Naval Order of the United States
        New York Commandery

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Samuel Eliot Morison Award For Naval Literature

2017 Winner Announced

Richard Snow


The Monitor, The Merrimack, 

and the Civil War Sea Battle


that Changed History

Richard Snow was born in New York City and graduated with a B.A. from Columbia College in 1970. He worked at American Heritage magazine for nearly four decades and was its editor-in-chief for 17 years. He is the author of several books, among them two novels and a volume of poetry. Snow has served as a consultant for historical motion pictures --- among them Glory --- and has written for documentaries, including the Burns brothers’ Civil War, and Ric Burns’s award-winning PBS film Coney Island, whose screenplay he wrote. Most recently, he served as a consultant on Ken Burns’s World War II series, "The War." 

IRON DAWN  No single sea battle has had more far-reaching consequences than the one fought in the harbor at Hampton Roads, Virginia, in March 1862. The Confederacy, with no fleet of its own, built an iron fort containing 10 heavy guns on the hull of a captured Union frigate named the Merrimack. The North got word of the project, and, in desperation, built the Monitor, an entirely revolutionary iron warship. Richly illustrated with photos, maps, and engravings, IRON DAWN is the irresistible story of these incredible, intimidating war machines. Historian Richard Snow brings to vivid life the tensions of the time, explaining how wooden and ironclad ships worked, maneuvered, battled, and sank.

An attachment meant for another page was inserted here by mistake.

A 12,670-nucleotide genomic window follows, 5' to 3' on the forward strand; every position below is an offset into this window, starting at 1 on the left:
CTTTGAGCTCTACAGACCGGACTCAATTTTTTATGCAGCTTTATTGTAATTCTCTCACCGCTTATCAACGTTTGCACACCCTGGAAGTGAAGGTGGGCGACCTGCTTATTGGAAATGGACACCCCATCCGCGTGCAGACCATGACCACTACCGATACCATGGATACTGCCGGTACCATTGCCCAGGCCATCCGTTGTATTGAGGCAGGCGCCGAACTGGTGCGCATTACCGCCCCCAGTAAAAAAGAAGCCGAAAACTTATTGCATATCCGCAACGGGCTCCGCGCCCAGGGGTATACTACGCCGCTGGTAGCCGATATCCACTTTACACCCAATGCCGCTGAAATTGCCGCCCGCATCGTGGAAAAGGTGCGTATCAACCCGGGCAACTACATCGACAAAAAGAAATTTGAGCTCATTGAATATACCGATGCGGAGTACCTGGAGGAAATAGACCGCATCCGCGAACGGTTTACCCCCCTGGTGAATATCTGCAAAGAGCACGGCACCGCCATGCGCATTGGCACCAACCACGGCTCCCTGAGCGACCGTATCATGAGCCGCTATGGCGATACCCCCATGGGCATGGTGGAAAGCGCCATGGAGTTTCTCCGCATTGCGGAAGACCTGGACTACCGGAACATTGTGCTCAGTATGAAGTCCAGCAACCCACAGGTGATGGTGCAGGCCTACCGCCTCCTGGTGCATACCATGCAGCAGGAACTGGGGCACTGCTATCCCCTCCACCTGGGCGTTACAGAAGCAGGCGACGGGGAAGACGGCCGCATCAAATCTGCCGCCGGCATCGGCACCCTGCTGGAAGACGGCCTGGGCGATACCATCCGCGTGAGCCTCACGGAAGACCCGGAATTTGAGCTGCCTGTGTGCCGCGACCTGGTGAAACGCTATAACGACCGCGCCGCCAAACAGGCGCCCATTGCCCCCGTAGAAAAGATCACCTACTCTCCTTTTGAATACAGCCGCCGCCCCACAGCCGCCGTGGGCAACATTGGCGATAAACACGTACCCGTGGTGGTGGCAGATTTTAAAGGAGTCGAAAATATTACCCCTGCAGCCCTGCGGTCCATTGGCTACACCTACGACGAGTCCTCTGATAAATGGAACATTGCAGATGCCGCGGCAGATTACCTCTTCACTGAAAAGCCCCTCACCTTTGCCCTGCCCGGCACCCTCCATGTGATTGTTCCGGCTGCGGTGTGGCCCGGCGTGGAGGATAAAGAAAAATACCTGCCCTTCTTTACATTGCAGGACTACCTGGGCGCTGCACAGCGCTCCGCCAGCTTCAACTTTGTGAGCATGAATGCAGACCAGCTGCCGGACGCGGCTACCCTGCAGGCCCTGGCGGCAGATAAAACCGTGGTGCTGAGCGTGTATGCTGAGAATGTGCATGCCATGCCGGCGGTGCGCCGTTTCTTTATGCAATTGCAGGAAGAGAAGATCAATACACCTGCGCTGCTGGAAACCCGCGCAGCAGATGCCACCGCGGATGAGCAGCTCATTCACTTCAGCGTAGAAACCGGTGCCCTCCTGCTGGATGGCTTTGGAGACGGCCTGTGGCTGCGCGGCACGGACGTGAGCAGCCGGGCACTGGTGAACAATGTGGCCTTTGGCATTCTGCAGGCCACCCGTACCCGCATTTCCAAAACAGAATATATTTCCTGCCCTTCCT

The RADM Samuel Eliot Morison Award for Naval Literature dinner is an annual black-tie event held by the New York Commandery, and recognizes an author "who by his published writings has made a substantial contribution to the preservation of the history and traditions of the United States Navy."

At the beginning of World War II, President Roosevelt appointed Samuel Eliot Morison as the nation's official historian of naval operations during that war. His only restriction was to safeguard information that would endanger national security. He served on eleven different ships in both the Atlantic and Pacific. The result of his work is a unique "shooting history" of 16 extraordinary volumes, the only work of its kind created to date. He was a Pulitzer Prize winning author, a Trumbull Professor of American History Emeritus at Harvard, and a Retired Rear Admiral in the United States Naval Reserve.

Admiral Morison died on 15 May 1976 in Boston. 

The credo borne on his gravestone, at his request reads, "Dream dreams, then write them - aye, but live them first.